Difference between revisions of "Near"

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[[category:individual prepositions]]
[[category:individual adjectives]]
[[category:individual adjectives]]

Latest revision as of 09:54, 2 December 2020

Near is an English adjective.

In the phrase "near to my house", "near" is an adjective. As an adjective it has the gradative (comparative and superlative) forms "nearer" and "nearest":

  • "The library is nearer to my house than the supermarket, but the post office is the nearest building to my house."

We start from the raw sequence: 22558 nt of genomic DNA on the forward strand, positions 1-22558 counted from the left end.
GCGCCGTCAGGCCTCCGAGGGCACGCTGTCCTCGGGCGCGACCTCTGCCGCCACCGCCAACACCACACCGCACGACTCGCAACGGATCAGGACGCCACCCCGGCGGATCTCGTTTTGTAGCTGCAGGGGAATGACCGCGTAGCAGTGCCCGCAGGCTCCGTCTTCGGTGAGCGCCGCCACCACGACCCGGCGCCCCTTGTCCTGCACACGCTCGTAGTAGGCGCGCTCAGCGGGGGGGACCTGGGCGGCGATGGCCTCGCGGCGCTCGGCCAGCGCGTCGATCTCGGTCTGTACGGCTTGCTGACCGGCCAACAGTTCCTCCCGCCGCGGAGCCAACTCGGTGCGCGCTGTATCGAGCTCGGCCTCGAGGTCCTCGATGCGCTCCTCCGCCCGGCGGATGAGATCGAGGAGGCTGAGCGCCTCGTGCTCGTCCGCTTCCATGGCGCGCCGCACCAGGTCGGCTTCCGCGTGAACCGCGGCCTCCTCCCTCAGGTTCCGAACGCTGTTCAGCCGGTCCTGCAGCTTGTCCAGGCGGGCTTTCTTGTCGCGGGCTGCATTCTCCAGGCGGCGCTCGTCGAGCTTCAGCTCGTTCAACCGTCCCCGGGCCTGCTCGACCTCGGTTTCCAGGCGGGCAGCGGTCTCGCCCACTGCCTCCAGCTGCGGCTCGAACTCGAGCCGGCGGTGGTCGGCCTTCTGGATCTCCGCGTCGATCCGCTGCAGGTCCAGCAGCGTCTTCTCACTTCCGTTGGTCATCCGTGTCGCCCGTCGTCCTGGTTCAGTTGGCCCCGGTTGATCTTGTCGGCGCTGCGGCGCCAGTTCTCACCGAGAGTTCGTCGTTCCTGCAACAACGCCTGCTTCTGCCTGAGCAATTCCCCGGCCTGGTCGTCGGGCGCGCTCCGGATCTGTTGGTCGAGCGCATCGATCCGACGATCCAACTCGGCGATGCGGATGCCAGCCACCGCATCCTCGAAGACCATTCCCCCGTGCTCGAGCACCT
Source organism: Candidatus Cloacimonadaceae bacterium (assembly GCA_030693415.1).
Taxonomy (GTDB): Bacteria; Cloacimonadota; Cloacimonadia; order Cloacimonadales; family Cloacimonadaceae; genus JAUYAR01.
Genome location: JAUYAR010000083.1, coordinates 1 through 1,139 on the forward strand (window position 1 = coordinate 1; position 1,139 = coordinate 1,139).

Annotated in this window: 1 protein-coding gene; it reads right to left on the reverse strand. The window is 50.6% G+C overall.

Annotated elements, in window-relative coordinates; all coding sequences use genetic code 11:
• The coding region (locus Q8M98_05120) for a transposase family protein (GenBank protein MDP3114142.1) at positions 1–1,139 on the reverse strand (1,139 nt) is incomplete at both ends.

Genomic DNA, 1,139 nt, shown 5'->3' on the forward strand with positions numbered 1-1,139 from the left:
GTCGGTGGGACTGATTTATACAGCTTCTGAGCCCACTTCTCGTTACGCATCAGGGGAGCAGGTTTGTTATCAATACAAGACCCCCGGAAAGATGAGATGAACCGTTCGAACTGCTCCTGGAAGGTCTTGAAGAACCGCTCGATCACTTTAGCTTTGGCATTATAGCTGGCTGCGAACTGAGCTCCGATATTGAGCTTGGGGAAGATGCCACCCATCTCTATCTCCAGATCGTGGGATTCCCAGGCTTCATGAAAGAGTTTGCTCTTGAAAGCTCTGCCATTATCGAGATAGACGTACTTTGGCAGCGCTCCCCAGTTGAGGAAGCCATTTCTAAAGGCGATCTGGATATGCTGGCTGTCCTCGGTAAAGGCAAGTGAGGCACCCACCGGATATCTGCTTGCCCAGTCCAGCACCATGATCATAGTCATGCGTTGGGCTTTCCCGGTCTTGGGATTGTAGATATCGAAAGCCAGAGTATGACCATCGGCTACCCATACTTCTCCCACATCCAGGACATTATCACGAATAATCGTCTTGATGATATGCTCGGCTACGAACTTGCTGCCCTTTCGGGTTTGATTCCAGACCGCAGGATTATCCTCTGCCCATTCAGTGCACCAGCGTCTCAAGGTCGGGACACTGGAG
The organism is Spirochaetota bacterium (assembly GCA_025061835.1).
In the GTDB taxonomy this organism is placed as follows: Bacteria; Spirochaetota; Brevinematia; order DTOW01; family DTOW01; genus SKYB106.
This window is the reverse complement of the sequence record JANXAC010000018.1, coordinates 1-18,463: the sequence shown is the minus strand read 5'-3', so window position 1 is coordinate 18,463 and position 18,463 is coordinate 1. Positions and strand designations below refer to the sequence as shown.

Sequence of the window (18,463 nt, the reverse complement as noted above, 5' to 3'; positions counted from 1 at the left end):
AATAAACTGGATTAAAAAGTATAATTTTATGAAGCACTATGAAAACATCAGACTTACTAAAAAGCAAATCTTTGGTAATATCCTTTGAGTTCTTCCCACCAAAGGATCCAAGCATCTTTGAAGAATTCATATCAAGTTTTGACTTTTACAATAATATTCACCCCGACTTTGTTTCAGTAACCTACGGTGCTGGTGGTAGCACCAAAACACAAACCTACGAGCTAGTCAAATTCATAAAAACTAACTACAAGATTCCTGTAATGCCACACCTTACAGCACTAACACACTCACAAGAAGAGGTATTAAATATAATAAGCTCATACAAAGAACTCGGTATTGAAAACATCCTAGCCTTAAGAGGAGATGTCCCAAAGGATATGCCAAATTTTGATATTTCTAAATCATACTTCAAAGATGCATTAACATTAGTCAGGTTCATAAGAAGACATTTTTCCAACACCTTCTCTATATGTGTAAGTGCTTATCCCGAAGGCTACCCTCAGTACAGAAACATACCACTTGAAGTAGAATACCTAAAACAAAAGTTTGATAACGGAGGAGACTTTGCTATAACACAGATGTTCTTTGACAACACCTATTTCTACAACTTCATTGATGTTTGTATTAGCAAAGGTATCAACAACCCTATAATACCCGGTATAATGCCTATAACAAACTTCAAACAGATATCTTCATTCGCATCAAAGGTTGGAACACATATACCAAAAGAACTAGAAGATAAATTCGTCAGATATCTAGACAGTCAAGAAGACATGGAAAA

The particle to may be omitted:

  • "The library is near my house."

When used without to, traditional grammar analyses this as a preposition. However, the presence of gradative forms argues against this, as no English prepositions have gradative forms.

This is a grammatical rule that's probably unimportant for English language learners as this exception can be safely ignored as "near to" = "near".

The adverb nearly has evolved a different meaning to near, meaning "almost, but not quite".[1]